“As you are well aware, I do not support the idea of endless war,” Obama said last month even as he was announcing that he would have to break a campaign promise and keep 5,500 troops in Afghanistan beyond the end of his presidency.

His latest plan to close the military prison at Guantanamo Bay, Cuba — a goal he first tackled on his second day in the White House — was supposed to come out last week. In the wake of the Paris attacks, it has been shelved indefinitely.

Despite the setback, Obama promised to try to shut Guantanamo before he leaves office, calling it “an enormous recruitment tool” for terror groups and “part of how they rationalize and justify their demented, sick perpetration of violence on innocent people.”

Even more concerning to Obama are the calls from an overwhelming majority of Republicans to turn away Syrian refugees out of concern that their numbers might include some Islamic State operatives. “Shameful” was the word the president used this week to describe calls from some presidential candidates to only accept Christian refugees.

He returned to the topic Thursday, saying, “I think that there is just a very strong tendency for us to get worked up around issues that don’t actually make us safer but make for good political sound bites.”

Obama’s frustrated tone reflects a widespread belief among terrorism experts that turning away Syrian refugees feeds the Islamic State’s narrative that the United States is at war with Islam. “He is trying to avoid letting the heightened emotions of the moment get spun up into bad policies — policies that might even inflame our problems in the Islamic world even further,” said David J. Rothkopf, the author of “National Insecurity: American Leadership in an Age of Fear.”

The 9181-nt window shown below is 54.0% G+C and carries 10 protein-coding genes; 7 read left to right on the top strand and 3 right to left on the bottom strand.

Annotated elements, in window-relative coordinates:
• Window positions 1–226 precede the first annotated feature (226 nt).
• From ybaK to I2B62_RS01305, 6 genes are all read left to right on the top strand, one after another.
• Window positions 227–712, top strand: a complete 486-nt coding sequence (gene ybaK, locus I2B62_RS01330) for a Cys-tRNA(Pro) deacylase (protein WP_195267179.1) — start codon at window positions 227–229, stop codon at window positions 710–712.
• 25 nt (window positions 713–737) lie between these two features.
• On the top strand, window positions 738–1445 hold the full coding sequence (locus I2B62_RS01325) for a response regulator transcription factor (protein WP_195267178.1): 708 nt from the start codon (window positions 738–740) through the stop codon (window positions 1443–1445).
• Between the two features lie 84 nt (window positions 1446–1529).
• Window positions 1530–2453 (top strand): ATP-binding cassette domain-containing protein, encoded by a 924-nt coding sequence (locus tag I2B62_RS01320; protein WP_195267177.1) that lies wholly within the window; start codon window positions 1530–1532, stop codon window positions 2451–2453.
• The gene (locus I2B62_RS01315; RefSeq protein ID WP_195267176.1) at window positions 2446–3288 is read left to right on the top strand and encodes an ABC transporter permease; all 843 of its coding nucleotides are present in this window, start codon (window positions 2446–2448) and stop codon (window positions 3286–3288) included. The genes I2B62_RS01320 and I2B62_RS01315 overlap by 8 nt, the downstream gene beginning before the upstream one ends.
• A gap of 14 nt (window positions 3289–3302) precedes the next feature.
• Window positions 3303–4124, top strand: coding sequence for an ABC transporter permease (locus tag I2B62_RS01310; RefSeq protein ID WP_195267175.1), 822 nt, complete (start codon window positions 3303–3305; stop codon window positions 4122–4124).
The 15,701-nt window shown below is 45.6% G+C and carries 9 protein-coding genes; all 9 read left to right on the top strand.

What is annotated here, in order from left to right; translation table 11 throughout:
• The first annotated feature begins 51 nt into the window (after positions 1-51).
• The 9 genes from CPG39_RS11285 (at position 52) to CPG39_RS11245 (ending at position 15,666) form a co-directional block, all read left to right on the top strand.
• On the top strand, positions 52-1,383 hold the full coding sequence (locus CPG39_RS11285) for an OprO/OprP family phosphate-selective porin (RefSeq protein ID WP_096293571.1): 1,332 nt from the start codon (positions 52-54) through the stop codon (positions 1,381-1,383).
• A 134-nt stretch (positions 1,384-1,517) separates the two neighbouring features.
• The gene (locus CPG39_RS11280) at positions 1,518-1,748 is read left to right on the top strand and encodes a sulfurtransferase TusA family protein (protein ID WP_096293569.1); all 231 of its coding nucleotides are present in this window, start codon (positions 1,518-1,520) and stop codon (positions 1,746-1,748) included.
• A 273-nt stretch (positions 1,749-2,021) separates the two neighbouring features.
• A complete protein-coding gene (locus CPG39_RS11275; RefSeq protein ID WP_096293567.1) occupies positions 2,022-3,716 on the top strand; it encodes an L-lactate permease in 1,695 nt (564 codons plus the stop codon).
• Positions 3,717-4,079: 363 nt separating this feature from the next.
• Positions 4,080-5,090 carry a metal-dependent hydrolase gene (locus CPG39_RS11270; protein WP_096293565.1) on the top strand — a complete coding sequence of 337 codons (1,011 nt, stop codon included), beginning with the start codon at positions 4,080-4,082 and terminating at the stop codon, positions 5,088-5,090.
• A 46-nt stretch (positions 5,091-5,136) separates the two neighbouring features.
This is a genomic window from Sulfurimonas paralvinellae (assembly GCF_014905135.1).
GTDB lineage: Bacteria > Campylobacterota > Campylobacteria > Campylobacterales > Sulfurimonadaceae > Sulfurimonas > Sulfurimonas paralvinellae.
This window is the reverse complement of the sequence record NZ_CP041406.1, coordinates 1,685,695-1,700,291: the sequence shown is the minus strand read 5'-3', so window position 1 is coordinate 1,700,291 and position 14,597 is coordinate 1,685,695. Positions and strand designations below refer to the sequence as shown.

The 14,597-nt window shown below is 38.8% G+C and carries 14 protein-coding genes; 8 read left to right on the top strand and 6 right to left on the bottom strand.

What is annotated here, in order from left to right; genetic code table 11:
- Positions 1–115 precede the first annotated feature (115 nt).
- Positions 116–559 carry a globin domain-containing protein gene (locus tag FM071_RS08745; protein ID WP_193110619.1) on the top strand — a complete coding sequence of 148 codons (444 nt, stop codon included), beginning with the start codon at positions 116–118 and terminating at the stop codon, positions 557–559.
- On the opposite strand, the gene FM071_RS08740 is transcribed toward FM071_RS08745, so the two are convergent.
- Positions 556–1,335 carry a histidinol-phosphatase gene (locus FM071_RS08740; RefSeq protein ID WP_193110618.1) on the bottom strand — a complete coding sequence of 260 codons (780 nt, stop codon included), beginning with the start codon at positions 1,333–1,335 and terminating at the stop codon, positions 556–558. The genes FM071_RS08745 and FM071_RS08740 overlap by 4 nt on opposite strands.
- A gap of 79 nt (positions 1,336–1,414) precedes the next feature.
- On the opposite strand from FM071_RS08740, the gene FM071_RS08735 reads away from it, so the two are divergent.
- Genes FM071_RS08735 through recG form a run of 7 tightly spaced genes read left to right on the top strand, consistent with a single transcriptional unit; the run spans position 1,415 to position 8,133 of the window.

The president’s anger is also rooted in a bigger, more existential worry he has about the country. From his first days on the national political stage, Obama has insisted that America’s greatest strength — the root of its exceptional nature — rests in its diversity and willingness to offer those who have suffered hardships and repression overseas a chance at a better life. This was the theme that infused his remarks after the Boston Marathon attacks in 2013. “One of the reasons the world knows Boston so well is that Boston opens its heart to the world,” Obama said from the pulpit at the city’s Cathedral of the Holy Cross.

For Obama, the anti-refugee fervor that the Paris attacks have provoked is more than just political pandering. The events of the last week are a stark reminder for him that the post-9/11 “season of fear,” which he had hoped to move the country past, hasn’t yet ended.